Archive | Durham

Mayor’s Landlord Roundtable 2017

Contact: Janet Xiao
Tel: 919-797-9233
Email: janetx@communityef.org

Contact: Grace Mok
Tel: 516-499-0393
Email: gracem@communityef.org

MAYOR BILL BELL TO HOST THE 2017 MAYOR’S LANDLORD ROUNDTABLE

A community gathering regarding housing vouchers and affordable housing

Mayor Bill Bell will convene the 2017 Mayor’s Landlord Roundtable—the second annual gathering of landlords, Durham Housing Authority (DHA) leadership, non-profits and community members—to continue a discussion about housing vouchers and affordable housing in Durham.

The Roundtable will take place on July 11 from 10:00am to 11:30am at the Temple Building in downtown Durham. The event is organized by the Unlocking Doors Initiative—a partnership working toward affordable housing in Durham—and will be open to the public. An RSVP is preferred but not required. Over 130 people attended last year, including 48 landlords and property management companies and representatives from over 50 organizations.

A roundtable conversation with landlords and property managers on how the private sector can engage in affordable housing efforts will be the focal point of the event. After a short welcome from Mayor Bell, the Durham Housing Authority CEO Anthony Scott will provide an update on their progress since the 2016 Roundtable. The Unlocking Doors Initiative will also provide opportunities for landlords to create affordable housing partnerships with area nonprofit organizations.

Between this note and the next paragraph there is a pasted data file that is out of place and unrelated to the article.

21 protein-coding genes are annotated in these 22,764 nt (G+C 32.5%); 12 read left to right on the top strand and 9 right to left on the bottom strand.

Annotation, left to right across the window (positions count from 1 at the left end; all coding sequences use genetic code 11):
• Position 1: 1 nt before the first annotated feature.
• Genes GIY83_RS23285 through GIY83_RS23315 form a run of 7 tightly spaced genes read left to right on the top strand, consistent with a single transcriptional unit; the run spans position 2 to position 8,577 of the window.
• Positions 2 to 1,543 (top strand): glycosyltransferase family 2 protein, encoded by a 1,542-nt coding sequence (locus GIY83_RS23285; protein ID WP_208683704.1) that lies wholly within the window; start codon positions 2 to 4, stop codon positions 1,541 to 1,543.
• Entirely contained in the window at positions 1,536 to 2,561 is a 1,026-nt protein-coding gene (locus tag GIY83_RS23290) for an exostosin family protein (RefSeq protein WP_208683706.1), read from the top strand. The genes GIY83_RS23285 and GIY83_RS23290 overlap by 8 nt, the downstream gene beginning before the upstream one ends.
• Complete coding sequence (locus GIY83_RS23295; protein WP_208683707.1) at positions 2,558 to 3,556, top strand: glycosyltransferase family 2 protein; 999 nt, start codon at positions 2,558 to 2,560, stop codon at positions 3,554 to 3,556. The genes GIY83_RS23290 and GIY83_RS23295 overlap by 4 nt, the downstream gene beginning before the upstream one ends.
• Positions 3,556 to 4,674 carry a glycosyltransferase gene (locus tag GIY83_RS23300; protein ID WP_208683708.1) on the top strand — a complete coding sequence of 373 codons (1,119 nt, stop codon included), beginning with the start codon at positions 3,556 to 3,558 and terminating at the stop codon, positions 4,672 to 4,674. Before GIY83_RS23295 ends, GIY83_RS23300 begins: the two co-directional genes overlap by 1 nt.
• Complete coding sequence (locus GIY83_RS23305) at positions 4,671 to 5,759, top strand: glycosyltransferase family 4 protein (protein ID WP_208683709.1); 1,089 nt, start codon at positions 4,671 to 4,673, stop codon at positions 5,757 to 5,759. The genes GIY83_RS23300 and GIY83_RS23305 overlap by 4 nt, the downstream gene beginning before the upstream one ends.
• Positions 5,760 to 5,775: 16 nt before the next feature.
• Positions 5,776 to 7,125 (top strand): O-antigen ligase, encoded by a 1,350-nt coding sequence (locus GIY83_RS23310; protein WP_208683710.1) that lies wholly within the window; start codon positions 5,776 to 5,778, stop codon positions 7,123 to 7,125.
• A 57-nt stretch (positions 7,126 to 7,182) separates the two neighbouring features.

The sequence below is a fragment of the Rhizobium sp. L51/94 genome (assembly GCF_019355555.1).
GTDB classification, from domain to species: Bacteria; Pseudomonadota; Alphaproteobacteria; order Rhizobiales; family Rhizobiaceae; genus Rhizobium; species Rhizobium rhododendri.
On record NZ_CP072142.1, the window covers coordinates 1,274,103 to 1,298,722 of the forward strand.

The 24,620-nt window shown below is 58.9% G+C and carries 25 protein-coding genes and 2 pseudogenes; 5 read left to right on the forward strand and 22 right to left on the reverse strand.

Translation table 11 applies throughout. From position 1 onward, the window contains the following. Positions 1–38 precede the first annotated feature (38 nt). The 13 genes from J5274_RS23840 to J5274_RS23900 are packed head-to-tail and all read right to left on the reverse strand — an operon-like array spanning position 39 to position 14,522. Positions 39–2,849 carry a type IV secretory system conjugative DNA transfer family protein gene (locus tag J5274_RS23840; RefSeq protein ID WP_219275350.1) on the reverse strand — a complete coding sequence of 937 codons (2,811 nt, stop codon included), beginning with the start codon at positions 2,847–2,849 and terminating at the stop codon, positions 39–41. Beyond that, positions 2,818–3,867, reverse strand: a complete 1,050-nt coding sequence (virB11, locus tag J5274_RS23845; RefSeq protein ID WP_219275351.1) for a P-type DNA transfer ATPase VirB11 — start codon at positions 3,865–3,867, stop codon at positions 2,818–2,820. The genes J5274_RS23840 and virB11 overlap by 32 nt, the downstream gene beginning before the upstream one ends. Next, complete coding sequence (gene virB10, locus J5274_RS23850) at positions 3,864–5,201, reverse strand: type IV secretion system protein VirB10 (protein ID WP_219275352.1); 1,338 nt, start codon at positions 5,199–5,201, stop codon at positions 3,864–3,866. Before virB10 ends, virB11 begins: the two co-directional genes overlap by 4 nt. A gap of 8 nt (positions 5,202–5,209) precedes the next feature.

The event will also be an opportunity for community members to learn about and show support for Housing Choice Vouchers. Previously known as Section 8 Vouchers, the program is administered by the U.S. Department of Housing and Urban Development (HUD). HUD describes the program as “the federal government’s major program for assisting very low-income families, the elderly, and the disabled to afford decent, safe, and sanitary housing in the private market.” Vouchers are considered a tool to end homelessness and increase affordable housing opportunities.